Amazon Web Services (AWS) has closed all accounts linked to the NSO Group. The Israeli company used Amazon’s CloudFront to distribute its Pegasus spy software. In response, Jeff Bezos’ company decided to take the company’s entire infrastructure on AWS offline.
A partnership of seventeen news organizations, human rights organization Amnesty International and the journalistic platform Forbidden Stories announced on Monday that they had obtained a list of 50,000 telephone numbers. According to the researchers, these were potential victims whose communications were or could be tapped between 2016 and June 2021.
The list contained no names. Still, reporters managed to identify a thousand men. They say the list includes many prominent figures from the business world, human rights activists, politicians and dignitaries. In addition, at least 189 journalists are mentioned. They write for media outlets such as CNN, Associated Press (AP), The Wall Street Journal, The New York Times, The Financial Times, Bloomberg and Al Jazeera.
Pegasus was used to eavesdrop on the people on the telephone list. That is espionage or surveillance software developed by the NSO Group. The spyware collects text messages, emails, photos, videos, location data, and contact phone numbers. Pegasus can also silently record phone calls, take screenshots and turn on the camera.
Amnesty International’s Citizen Lab has investigated the NSO Group’s espionage program. The forensic investigation shows that at least 67 smartphones are infected with Pegasus. In addition, at least 37 journalists and human rights activists were hacked to eavesdrop on them. To distribute the surveillance software, the NSO Group used Amazon Web Services’ CloudFront. This is a content delivery network (CDN) that allows customers to deliver their content (in this case Pegasus) to customers faster.
The site emphasizes that it is striking that Amazon is now taking action against the NSO Group. In May 2020, Motherboard showed evidence that the Israeli company is distributing its spy software through Amazon’s infrastructure. Then the online retailer and cloud provider did not intervene.
Incidentally, the closure of Amazon Web Services does not mean that the NSO Group can no longer distribute its eavesdropping program. Research by Amnesty International has shown that the company is already using the infrastructure and services of other providers, including Digital Ocean, OVH and Linode.
The NSO Group has been under fire for years because of the wiretapping program. The company says it only sells its software to security services and ‘veiled governments’ to track down terrorists and cybercriminals and guarantee national security. However, many journalists, lawyers and human rights activists do not believe this lecture. The company has therefore been sued more than once in the past, but without success.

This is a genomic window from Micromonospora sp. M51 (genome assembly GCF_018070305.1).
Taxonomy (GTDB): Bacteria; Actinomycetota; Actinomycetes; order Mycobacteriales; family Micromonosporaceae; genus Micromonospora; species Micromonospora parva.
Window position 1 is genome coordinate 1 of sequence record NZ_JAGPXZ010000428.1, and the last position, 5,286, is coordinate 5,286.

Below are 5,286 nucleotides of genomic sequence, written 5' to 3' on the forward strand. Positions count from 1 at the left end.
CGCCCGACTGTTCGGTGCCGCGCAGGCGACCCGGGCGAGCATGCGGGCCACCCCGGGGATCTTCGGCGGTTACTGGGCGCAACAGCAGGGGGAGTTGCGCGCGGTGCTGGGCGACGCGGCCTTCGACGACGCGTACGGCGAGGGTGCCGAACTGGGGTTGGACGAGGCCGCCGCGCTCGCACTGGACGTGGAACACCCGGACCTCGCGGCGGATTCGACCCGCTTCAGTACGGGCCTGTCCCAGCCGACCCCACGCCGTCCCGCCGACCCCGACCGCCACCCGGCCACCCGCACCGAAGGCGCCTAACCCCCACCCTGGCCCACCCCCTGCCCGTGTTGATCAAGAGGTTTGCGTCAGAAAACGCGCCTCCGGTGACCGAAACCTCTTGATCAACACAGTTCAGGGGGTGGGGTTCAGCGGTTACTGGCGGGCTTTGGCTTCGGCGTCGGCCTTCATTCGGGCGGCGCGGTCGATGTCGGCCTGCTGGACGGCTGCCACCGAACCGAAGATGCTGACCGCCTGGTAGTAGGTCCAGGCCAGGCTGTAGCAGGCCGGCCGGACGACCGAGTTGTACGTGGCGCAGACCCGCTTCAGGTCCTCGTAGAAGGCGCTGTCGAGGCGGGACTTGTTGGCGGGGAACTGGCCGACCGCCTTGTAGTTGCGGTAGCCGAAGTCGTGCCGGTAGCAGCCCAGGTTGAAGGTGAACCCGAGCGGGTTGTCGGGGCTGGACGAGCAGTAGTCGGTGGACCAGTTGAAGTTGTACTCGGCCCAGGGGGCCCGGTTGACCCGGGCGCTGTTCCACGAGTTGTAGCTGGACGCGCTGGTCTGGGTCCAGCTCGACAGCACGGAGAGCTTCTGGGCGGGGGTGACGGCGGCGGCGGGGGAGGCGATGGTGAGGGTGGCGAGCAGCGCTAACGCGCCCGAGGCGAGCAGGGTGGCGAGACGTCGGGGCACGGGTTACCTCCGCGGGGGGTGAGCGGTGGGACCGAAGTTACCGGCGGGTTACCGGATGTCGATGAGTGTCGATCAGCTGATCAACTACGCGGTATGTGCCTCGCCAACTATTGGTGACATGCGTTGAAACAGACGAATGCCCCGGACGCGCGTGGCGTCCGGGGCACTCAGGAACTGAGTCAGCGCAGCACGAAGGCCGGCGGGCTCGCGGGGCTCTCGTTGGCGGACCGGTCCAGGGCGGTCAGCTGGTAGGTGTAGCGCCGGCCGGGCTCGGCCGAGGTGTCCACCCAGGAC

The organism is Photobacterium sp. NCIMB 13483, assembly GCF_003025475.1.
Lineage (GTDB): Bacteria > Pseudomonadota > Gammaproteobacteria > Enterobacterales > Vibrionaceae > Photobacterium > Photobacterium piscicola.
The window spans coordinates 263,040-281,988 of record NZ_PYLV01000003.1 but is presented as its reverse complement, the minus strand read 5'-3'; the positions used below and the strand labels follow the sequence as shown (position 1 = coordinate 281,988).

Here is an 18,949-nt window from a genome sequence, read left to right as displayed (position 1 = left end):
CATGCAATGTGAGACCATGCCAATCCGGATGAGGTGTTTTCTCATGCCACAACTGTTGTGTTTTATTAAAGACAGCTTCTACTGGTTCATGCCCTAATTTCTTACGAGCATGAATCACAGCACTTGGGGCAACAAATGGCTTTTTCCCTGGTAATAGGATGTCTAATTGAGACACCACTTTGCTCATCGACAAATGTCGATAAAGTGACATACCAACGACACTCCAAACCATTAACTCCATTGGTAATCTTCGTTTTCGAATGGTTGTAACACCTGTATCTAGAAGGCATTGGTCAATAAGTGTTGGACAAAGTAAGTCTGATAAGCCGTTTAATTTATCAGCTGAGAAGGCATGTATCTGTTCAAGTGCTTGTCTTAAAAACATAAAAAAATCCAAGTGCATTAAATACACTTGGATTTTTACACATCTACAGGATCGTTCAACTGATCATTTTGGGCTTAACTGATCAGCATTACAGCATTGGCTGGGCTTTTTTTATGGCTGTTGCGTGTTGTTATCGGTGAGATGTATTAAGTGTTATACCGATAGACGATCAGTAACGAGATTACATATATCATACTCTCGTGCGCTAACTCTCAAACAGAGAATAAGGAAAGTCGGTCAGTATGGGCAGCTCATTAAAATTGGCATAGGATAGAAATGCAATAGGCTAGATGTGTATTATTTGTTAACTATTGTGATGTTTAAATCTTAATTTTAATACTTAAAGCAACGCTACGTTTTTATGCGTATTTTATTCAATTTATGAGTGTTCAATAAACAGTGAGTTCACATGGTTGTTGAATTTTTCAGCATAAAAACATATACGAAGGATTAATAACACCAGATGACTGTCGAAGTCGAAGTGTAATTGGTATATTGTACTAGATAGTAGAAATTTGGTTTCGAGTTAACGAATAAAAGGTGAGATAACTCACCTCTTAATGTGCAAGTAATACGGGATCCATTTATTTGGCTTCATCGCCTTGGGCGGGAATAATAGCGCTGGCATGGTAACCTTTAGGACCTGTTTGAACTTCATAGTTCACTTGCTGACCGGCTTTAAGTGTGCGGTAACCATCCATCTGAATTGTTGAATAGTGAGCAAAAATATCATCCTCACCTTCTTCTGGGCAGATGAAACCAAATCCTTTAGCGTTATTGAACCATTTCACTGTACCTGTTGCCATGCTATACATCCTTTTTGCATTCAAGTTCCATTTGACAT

The NSO Group strongly denies that it sells its software to criminals, or is used to intimidate, arrest or even murder journalists and human rights activists. A link between the murdered Saudi Arabian journalist Jamal Khashoggi and Pegasus has been suggested more than once. The NSO Group is far from that.
Our technologies are used daily to take down paedophile and drug and sex trafficker networks, locate missing and abducted children, locate survivors trapped under collapsed buildings and protect the airspace from disruptive penetration by dangerous drones. the NSO Group wrote in a press statement earlier this week. The company is therefore considering taking legal action.
Meanwhile, United Nations (UN) High Commissioner for Human Rights Michelle Bachelet is calling on governments to stop using Pegasus. “The revelations about the apparently widespread use of the Pegasus software to spy on journalists, human rights defenders, politicians and others in various countries are extremely alarming. They seem to confirm some of our worst nightmares about the potential misuse of surveillance technology to illegally undermine people’s human rights,” Bachelet said. Ursula von der Leyen, president of the European Commission, called the use of the spy software “completely unacceptable”.
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